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Following this video, Is there a way to use the principle with no Gi?

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    Would you care to paraphrase the principle in your own words? If the video link becomes invalid we'd lose the content otherwise. Nov 28 '21 at 8:40
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Yes! This principle is what we call kuzushi (or kusushi) in Japanese martial arts.

In Judo you use it to set up throws. Same in Shorinji Kempo. They use the same idea in Aikido but their terminology is usually unhelpful (and often involves the work ki).

https://www.youtube.com/watch?v=0ryNzeo3eoc This video shows the use of kuzushi in Judo.

In Shornji Kempo we tend to focus on being grabbed rather than grabbing.

The start of this video shows the same method being used against a wrist grab. (We call this Gyaku-Gote named based on the way the wrist is held. As opposed to aikido which uses a terminology largely based on foot movements)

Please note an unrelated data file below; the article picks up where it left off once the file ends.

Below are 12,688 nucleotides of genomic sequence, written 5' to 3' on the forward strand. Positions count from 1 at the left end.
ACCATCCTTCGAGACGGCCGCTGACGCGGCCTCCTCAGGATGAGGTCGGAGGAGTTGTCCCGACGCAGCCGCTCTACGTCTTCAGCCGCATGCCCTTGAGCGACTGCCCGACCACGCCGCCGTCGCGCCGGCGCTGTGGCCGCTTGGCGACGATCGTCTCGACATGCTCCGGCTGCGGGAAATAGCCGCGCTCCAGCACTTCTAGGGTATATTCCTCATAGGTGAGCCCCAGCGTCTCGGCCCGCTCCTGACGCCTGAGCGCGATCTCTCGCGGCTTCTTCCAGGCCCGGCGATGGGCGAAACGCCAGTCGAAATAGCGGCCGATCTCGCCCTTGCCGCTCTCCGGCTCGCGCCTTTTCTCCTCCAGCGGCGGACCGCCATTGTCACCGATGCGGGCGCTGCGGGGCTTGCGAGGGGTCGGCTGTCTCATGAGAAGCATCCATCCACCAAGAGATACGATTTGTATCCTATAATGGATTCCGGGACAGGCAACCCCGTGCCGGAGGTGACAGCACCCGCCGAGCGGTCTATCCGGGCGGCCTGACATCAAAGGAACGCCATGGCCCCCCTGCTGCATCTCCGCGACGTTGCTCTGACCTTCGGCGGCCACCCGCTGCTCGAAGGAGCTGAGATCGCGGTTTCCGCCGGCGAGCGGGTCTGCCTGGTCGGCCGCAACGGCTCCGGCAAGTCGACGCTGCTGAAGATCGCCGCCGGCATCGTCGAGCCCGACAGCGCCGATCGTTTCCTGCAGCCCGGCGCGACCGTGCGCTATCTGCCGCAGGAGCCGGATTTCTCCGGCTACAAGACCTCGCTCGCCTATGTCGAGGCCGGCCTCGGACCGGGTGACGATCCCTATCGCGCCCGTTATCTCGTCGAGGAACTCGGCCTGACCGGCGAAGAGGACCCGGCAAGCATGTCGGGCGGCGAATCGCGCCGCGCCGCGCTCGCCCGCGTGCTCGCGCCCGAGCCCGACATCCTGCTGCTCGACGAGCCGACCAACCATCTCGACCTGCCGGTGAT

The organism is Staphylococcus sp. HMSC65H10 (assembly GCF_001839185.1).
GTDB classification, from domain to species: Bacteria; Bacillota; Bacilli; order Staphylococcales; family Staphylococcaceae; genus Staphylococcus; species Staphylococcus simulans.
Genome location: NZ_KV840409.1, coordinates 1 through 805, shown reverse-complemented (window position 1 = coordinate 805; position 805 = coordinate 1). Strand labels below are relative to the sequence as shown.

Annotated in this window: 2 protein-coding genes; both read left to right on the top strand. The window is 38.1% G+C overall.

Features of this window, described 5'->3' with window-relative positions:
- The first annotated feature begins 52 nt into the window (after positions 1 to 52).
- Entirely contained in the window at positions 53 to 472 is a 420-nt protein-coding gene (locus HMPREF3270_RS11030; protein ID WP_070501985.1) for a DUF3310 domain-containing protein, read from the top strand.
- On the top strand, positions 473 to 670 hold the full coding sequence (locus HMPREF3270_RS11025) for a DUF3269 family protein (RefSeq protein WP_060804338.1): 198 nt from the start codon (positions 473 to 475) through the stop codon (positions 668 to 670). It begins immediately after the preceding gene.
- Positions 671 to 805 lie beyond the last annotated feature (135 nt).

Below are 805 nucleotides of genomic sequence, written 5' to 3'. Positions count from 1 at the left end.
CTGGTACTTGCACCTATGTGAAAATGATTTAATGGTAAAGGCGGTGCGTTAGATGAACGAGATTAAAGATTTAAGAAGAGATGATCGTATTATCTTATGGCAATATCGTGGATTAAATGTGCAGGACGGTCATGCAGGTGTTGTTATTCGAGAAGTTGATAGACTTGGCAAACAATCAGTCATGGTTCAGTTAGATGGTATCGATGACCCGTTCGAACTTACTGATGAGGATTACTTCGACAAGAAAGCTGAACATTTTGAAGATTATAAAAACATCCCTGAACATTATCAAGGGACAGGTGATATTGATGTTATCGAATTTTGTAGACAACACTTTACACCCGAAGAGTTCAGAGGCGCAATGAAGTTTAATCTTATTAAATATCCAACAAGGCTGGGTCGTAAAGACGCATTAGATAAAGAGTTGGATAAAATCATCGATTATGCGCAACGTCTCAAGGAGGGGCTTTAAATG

https://www.youtube.com/watch?v=72SeDjvpoVg

This video shows the same technique but from standing. Note that the gi is not relevant here as it's a wrist and arm based technique.

When the end of the arm is being held the use of kuzushi becomes more complicated. Note the series of 'flicking motions' before the throw. We have separate names for each stage of breaking the balance in this way, (kuzushi being the name given to the attackers position after the first movement).

Essentially the first movement bends shoulder brings the attacker to the tips of their toes, then as they step the second 'flick' brings them flying as the lock is applied.

Here is a demonstration by an Aikido Instructor who has cross trained in Judo.

https://www.youtube.com/watch?v=Sp-Gxzb25iA

The gi or lack thereof doesn't change the fact that being slightly further away even just for a moment is an essential tactic for grappling. Exactly how you capitalise on this movement however, will depend on the rules of your sport or the goal of you self defence scenario.

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